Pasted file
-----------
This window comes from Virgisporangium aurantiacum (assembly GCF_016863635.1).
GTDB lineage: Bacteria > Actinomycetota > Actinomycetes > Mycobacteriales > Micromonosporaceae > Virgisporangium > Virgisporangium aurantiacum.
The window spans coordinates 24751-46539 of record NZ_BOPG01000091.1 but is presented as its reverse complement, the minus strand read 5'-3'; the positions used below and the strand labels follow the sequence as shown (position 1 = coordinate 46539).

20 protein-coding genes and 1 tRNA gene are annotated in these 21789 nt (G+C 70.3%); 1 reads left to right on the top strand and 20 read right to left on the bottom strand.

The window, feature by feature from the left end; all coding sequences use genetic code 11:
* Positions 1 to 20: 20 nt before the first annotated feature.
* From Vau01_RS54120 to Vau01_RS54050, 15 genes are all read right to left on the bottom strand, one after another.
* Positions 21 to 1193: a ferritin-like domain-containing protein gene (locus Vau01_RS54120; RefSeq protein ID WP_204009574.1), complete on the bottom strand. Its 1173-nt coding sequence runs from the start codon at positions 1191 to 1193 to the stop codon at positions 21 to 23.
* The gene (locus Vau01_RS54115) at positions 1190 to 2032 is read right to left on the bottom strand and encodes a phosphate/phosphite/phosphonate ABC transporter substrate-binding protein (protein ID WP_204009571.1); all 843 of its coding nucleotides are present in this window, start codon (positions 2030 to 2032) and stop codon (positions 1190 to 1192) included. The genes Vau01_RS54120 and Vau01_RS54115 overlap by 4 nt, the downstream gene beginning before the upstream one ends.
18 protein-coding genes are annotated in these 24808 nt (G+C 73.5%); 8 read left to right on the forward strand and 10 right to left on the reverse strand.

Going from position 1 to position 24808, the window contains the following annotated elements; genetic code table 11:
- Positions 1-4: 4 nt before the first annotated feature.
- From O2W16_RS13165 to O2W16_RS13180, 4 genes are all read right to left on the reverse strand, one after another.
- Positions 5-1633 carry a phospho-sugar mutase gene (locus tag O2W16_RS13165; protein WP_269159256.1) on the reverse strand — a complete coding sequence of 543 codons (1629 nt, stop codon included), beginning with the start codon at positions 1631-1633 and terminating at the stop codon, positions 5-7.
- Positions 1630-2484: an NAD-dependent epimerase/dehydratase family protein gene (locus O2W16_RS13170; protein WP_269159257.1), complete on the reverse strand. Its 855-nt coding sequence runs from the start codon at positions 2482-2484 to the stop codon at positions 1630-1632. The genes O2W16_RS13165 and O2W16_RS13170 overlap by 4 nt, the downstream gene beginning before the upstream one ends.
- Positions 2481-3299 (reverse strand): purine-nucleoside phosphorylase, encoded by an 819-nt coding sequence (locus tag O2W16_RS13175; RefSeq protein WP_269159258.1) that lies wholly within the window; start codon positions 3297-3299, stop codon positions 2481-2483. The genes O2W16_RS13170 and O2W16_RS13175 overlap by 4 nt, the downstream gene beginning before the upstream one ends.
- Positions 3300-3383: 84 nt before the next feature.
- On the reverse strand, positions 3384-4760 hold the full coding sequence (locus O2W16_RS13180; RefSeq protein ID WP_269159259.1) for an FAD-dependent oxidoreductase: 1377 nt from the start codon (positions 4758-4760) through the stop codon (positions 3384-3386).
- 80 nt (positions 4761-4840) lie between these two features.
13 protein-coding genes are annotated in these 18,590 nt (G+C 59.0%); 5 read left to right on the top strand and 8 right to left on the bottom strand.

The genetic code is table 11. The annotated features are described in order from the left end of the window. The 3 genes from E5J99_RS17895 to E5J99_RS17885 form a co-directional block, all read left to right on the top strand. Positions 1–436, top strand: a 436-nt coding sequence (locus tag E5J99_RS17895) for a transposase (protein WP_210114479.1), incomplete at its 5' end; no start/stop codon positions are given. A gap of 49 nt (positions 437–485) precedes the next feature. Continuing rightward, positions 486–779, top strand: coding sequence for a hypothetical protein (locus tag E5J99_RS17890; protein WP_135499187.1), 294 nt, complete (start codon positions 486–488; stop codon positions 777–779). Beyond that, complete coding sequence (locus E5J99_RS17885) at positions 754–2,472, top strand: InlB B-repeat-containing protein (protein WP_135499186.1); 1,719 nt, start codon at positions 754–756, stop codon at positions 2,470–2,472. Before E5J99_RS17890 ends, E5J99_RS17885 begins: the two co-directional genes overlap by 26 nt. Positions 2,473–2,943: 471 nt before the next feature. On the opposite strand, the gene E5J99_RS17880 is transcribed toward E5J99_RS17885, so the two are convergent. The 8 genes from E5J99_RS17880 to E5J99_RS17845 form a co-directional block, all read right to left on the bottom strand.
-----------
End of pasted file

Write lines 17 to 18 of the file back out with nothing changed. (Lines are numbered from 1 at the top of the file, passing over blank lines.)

- Positions 3300-3383: 84 nt before the next feature.
- On the reverse strand, positions 3384-4760 hold the full coding sequence (locus O2W16_RS13180; RefSeq protein ID WP_269159259.1) for an FAD-dependent oxidoreductase: 1377 nt from the start codon (positions 4758-4760) through the stop codon (positions 3384-3386).